Wednesday, February 29, 2012

Leapin' Elephants!

Given that it's Leap Day, we feel like there's really no choice: Today is the day we ride an elephant up to the Amber Fort. My mother refuses since she is afraid of heights, slopes, and strange rides (along with speed and cold), effectively ruling out biking down-hill, skiing, hot-air balloons, and now, elephant rides. In a completely unexpected turn of events, my father opts out of the elephant ride, citing the fact that he sat on one in the Bronx Zoo at age four and still remembers it. This from the man who buys Peeps every year at Easter and hides them in the glove compartment.

This is actually my second time on an elephant, having ridden in Thailand in my twenties with my friend Andi, but that's certainly not going to stop me from getting on with my girls! Other than the joy of sharing this adventure with my kids, my favorite part of the ride is actually the fact that our mahut (elephant trainer) is on his cell phone nearly the whole way up. It's the ultimate ad for coverage:"Can you hear me now? Can you hear me now? Sorry, the trumpeting is so loud here."


Photos at the Amber Fort itself:
Another favorite aspect of the elephant ride is that two different entrepreneurial photographers take our photos and call out to us from the walls on the way up. "Look for me! I'm Tony!" And "Look for me! I'm Ali!" Naturally, I don't actually look for either of them, but on our way out of the fortress, Tony find us. He tries to sell me the photos, which he's already printed out, for 500 rupees, but since he and I both realize it's a sunk cost for him, I give him 100 and we're both happy. More amazing is that after we drive away, we decide we want to pull into a viewing point down at the bottom, well outside the fort. It is there that Ali finds me, and I give him 150 rupees for his photos, since we are  so amazed at the magic of him tracking me down. We still can't figure out how he knows to look for us there, since even we ourselves don't know we'll stop in that particular parking lot till it happens.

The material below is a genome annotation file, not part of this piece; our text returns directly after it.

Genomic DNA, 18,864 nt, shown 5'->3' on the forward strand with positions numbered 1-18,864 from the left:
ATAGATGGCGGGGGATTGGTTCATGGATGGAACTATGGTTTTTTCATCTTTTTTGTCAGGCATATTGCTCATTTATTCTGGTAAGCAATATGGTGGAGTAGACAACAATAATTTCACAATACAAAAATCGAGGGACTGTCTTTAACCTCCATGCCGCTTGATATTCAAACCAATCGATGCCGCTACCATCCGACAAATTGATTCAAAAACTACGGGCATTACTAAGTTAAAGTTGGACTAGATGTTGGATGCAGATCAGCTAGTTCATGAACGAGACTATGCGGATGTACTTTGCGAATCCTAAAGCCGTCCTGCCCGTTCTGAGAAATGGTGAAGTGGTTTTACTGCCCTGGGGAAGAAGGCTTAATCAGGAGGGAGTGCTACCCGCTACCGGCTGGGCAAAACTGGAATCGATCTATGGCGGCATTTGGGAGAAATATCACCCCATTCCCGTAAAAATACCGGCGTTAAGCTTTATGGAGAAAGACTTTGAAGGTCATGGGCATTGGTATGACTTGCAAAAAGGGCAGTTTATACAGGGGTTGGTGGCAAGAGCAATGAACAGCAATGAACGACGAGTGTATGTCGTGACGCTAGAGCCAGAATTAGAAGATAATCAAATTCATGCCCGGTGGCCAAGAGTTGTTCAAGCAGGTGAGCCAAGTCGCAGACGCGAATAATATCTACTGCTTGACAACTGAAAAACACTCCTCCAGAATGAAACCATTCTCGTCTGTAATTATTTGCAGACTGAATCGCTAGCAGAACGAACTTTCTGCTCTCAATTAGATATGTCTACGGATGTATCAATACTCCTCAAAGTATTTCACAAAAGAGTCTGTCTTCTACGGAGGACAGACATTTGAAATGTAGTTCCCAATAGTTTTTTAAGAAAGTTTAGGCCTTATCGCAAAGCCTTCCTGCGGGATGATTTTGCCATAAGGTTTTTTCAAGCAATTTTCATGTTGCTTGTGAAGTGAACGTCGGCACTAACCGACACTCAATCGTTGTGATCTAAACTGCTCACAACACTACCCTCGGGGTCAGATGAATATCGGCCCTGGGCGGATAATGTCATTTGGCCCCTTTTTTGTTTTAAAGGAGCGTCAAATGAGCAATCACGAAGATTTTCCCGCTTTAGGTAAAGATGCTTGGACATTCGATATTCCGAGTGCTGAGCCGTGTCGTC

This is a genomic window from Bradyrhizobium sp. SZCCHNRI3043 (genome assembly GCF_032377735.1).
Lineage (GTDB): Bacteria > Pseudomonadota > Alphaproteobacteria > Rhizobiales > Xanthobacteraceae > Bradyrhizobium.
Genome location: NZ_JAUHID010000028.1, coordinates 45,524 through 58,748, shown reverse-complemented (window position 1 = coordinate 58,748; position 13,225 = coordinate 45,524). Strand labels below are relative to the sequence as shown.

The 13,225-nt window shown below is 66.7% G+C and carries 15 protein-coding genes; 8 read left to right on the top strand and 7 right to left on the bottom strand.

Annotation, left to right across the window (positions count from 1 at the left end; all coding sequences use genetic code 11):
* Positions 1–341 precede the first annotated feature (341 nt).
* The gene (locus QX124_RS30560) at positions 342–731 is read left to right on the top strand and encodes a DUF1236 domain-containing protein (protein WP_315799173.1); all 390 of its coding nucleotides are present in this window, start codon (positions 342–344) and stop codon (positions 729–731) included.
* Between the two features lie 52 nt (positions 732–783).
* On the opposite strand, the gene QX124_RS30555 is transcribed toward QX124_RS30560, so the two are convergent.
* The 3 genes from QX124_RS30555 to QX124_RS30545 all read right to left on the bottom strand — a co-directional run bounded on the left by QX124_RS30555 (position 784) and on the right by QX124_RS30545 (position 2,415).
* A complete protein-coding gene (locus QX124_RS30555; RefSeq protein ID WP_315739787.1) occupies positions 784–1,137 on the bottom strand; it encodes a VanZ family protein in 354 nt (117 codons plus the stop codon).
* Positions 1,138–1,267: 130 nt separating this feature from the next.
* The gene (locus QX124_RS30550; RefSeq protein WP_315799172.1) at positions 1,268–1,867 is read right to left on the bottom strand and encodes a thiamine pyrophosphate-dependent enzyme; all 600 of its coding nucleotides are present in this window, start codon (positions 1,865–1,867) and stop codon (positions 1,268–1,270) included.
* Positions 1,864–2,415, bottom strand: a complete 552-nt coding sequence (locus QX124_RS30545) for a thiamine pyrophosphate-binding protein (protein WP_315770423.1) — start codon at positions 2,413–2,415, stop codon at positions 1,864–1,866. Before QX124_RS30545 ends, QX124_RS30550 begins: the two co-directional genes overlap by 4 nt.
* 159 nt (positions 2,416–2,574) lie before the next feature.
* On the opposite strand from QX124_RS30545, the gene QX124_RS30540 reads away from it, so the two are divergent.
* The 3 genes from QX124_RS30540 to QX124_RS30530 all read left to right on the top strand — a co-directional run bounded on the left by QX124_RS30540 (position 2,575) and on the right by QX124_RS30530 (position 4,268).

Jaipur is known as the Pink City, for obvious reasons having to do with the main palace in town pictured below, part of which is still currently occupied (on occasion, at least) by the local Rajah.

The Pink City is pretty in pink and perfectly pleasant, but frankly we are just as enamored with a temple whose name alone makes it unlikely to every be as popular as the Pink City, the Amber Fort, or the Taj Mahal: "Maharaja Sawai Mansingh II Museum Trust, The City Palace, Jaipur, Gatore Ki Chhatriyan" has fewer tourists, probably because nobody knows how to tell the tuk-tuk driver where they want to go. Consequently, it is very fun to poke around and explore at a leisurely pace without scads of people popping up unexpectedly in front of your camera.


The only problem with celebrating Leap Day with a six and eight year old on an elephant in India is that it will be hard to top it when they're ten and twelve. I'll have to start my planning soon.

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